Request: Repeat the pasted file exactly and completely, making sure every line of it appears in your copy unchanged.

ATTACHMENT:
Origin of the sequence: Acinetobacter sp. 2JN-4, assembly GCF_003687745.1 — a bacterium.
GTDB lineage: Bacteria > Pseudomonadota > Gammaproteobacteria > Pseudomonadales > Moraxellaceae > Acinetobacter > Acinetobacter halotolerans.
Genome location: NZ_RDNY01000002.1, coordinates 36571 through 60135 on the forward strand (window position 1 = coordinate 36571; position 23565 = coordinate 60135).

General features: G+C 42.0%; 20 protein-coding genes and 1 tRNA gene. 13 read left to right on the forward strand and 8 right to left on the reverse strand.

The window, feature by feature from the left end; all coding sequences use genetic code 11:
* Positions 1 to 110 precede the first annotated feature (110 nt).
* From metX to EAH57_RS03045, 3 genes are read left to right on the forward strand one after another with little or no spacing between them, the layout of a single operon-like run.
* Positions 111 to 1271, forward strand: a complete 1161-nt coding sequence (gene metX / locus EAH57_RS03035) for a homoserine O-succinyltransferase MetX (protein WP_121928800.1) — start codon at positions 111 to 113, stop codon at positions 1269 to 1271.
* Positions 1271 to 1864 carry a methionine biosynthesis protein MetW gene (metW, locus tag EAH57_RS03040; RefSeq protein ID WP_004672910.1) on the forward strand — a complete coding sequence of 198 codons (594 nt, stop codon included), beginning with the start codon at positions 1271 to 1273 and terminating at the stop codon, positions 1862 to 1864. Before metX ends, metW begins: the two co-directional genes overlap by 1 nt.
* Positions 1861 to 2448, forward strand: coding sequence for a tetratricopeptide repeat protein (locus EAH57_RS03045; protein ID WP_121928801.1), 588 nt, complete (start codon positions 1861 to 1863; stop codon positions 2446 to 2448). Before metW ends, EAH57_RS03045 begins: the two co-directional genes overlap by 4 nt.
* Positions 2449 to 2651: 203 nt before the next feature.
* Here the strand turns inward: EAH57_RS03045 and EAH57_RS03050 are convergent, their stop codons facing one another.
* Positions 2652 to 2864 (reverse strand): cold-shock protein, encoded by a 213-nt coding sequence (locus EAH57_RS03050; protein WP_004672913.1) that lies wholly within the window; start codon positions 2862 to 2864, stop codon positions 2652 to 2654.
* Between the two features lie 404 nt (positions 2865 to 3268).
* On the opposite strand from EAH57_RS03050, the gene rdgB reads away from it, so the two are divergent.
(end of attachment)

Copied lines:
Origin of the sequence: Acinetobacter sp. 2JN-4, assembly GCF_003687745.1 — a bacterium.
GTDB lineage: Bacteria > Pseudomonadota > Gammaproteobacteria > Pseudomonadales > Moraxellaceae > Acinetobacter > Acinetobacter halotolerans.
Genome location: NZ_RDNY01000002.1, coordinates 36571 through 60135 on the forward strand (window position 1 = coordinate 36571; position 23565 = coordinate 60135).

General features: G+C 42.0%; 20 protein-coding genes and 1 tRNA gene. 13 read left to right on the forward strand and 8 right to left on the reverse strand.

The window, feature by feature from the left end; all coding sequences use genetic code 11:
* Positions 1 to 110 precede the first annotated feature (110 nt).
* From metX to EAH57_RS03045, 3 genes are read left to right on the forward strand one after another with little or no spacing between them, the layout of a single operon-like run.
* Positions 111 to 1271, forward strand: a complete 1161-nt coding sequence (gene metX / locus EAH57_RS03035) for a homoserine O-succinyltransferase MetX (protein WP_121928800.1) — start codon at positions 111 to 113, stop codon at positions 1269 to 1271.
* Positions 1271 to 1864 carry a methionine biosynthesis protein MetW gene (metW, locus tag EAH57_RS03040; RefSeq protein ID WP_004672910.1) on the forward strand — a complete coding sequence of 198 codons (594 nt, stop codon included), beginning with the start codon at positions 1271 to 1273 and terminating at the stop codon, positions 1862 to 1864. Before metX ends, metW begins: the two co-directional genes overlap by 1 nt.
* Positions 1861 to 2448, forward strand: coding sequence for a tetratricopeptide repeat protein (locus EAH57_RS03045; protein ID WP_121928801.1), 588 nt, complete (start codon positions 1861 to 1863; stop codon positions 2446 to 2448). Before metW ends, EAH57_RS03045 begins: the two co-directional genes overlap by 4 nt.
* Positions 2449 to 2651: 203 nt before the next feature.
* Here the strand turns inward: EAH57_RS03045 and EAH57_RS03050 are convergent, their stop codons facing one another.
* Positions 2652 to 2864 (reverse strand): cold-shock protein, encoded by a 213-nt coding sequence (locus EAH57_RS03050; protein WP_004672913.1) that lies wholly within the window; start codon positions 2862 to 2864, stop codon positions 2652 to 2654.
* Between the two features lie 404 nt (positions 2865 to 3268).
* On the opposite strand from EAH57_RS03050, the gene rdgB reads away from it, so the two are divergent.